Eight major science and technology events in Russia

From programming nanoparticles to the untimely death of geckos in space, from the discovery of new dangerous asteroids to attempts to clone a mammoth, 2014 has been rich in new discoveries. RBTH presents eight of the most resonant occurrences in science and technology.

1. One step closer to biorobots

 

Maksim Nikitin. Source: ibch.ru

In 2014 Russian scientists were finally able to program nanoparticles, making a step towards creating completely new medicinal agents. Now nanoparticles can supply medicine to cells based on the immediate analysis of several parameters. With the new method, nano or microparticles can be transformed into a miniature "biorobot" capable of making decisions by itself, such as if it should interact with a cell or not. The discovery was made by 27-year-old Russian scientist Maksim Nikitin. He dedicated 70 hours a week to his experiments, spent almost $20,000 of his own money on reagents and performed some of the experiments at home because guards would not give him access to the institute at night.

 

2. Russian sex geckos

 

Source: Press photo

In July scientists launched the Foton-14 biosputnik into space. It contained five geckos, flies, silkworm eggs, mushrooms and plant seeds. The main objective of the experiment was to examine the influence of microgravitation on the geckos' sexual behavior. However, the mission ended tragically. The satellite returned to Earth in September, but all the geckos were dead. The Russian Academy of Sciences could not determine the reason for their death. For now scientists attribute it to "an unknown space factor," possibly a virus or bacteria. Another theory proffers that the geckos died due to extreme cold, but this has not been proven.

 

3. YotaPhone 2

 

Source: TASS

The first Russian dual-screen gadget, the YotaPhone2, was introduced on the world market. Yota Device President Vladimir Martynov believes that YotaPhone2 is the beginning of a new trend in the smartphone sector. The company intends to create a new device category and is ready to license the dual-screen smartphone concept to outside developers. The first YotaPhone smartphone model was not a global success and European media outlets called it "an ugly brick." However, according to Martynov, the first YotaPhone was just a trial model, while the YotaPhone2 is a mass-market product.

 

4. Yakov Sinai receives the Abel Prize

 

Yakov Sinai. Source: Press photo

In March mathematician Yakov Sinai, a member of the Russian Academy of Sciences and professor at Princeton University, won the Abel Prize, often described as the “Nobel Prize for mathematics”. The Norwegian Academy of Sciences and Letters called the scientist "the principal architect of most of the bridges uniting the world of deterministic (dynamic) systems with the world of possible (stochastic) systems.” His achievements include fundamental work in ergodic theory, which studies the dynamic systems' tendency to pass through all possible conditions in accordance with certain laws, and in statistical mechanics, which studies the behavior of systems consisting of a very large number or particles such as gas molecules.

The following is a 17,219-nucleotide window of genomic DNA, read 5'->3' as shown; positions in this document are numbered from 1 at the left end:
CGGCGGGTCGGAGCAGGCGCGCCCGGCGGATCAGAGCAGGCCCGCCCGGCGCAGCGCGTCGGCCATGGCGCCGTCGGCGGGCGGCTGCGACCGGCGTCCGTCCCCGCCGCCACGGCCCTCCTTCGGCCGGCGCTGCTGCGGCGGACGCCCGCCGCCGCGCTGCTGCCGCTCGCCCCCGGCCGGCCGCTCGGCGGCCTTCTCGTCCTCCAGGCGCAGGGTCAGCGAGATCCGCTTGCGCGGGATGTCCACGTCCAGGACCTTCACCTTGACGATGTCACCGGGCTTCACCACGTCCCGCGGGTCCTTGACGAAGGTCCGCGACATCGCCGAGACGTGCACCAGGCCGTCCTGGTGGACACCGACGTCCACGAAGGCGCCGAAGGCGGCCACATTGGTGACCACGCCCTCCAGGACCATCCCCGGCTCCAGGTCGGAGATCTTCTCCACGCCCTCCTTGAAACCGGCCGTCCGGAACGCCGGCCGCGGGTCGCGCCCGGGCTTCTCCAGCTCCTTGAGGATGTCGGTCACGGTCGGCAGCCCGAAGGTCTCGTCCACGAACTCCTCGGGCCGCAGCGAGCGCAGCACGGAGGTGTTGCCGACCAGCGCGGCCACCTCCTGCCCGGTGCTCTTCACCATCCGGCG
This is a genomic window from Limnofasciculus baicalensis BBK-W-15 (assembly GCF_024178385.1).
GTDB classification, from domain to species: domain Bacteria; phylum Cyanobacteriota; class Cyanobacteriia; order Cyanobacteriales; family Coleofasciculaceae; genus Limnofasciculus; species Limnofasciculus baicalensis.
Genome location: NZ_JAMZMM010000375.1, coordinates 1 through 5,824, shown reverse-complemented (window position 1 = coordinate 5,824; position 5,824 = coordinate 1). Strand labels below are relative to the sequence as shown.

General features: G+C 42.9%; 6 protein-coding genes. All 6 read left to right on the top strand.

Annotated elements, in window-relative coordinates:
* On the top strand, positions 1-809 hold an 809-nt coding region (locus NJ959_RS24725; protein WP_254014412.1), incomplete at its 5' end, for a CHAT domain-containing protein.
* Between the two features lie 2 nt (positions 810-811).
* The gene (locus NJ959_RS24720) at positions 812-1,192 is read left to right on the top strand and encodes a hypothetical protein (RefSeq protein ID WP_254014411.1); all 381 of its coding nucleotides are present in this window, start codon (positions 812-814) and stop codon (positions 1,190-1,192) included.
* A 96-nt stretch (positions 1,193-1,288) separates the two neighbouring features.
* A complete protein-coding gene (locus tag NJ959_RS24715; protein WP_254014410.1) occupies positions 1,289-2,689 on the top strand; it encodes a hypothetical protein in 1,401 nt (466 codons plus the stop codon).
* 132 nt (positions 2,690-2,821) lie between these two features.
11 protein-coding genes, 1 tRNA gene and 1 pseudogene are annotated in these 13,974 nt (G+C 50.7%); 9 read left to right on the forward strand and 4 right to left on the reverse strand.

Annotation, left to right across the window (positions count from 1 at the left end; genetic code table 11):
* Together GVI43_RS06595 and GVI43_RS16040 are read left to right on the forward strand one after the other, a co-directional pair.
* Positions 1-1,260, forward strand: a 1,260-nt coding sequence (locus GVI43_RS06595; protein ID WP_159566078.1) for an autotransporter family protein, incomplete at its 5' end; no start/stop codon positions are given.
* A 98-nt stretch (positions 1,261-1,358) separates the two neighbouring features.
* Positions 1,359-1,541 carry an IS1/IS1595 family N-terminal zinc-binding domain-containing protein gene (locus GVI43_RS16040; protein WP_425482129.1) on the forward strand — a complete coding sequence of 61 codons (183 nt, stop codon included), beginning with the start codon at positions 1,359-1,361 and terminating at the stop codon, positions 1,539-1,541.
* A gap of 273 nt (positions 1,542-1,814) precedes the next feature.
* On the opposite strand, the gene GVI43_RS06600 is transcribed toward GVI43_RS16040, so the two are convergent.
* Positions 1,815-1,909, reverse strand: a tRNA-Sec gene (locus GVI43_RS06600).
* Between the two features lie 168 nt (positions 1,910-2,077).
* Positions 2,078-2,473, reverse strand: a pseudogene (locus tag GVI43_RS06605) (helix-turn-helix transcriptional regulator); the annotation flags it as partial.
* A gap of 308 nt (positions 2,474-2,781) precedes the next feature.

5. Plankton on the International Space Station

 

Source: Press photo

At the end of August Russian cosmonauts Oleg Artemiev and Alexander Skvortsov made an amazing discovery: they found traces of sea plankton on the surface of the ISS, practically in open space. Considering that microorganisms and bacteria survive in space, scientists are now concerned about the safety of people travelling to Mars. If these bacteria were able to survive and mutate in open space, a cosmonaut’s weakened immune system may not be able to resist infections encountered there.

 

6. Triazavirin against Ebola

 

Source: Press photo

By the close of 2014 Russian pharmacies will be stocked with a new antivirus drug called Triazavirin. Developed by scientists at the Chemical-Technological Institute at the Ural State University, this medicine effectively fights many viruses and infections and can also be used to treat Ebola patients. Russian scientists believe that Triazavirin has the chance to become as successful as aspirin, man’s medicine of choice for almost 150 years.

 

7. The 2014 UR-116 Asteroid

 

Source: Press photo

At the end of October the Russian Master robotic network of telescopes discovered the new 2014 UR-116 Asteroid, which could be a potential threat to Earth. It is 20 times bigger than the Chelyabinsk meteorite that collided with Earth in February 2013. Its trajectory will send it close to Venus and Mars, but there is also a chance that it could diverge from its original course towards our planet.

 

8. Will mammoths walk again in Russia?


Source: TASS

In September Russian scientists began a project to clone mammoths. In Yakutia, one of Russia's northernmost regions, the authorities opened the International Center for the Collective Use of Molecular Paleontology to study the cells of prehistoric animals. The center is part of the Resurrection of the Mammoth Project. Seventy five percent of all mammoth remains have been found in Yakutia and each year scientists find new frozen specimens. After the laboratory is fitted with all necessary genetic equipment, Russian scientists intend to start working on the extraction of the animal's DNA and start the process of cloning mammoths.

 

Read more: Elena Serova grows an apple tree on the International Space Station

 

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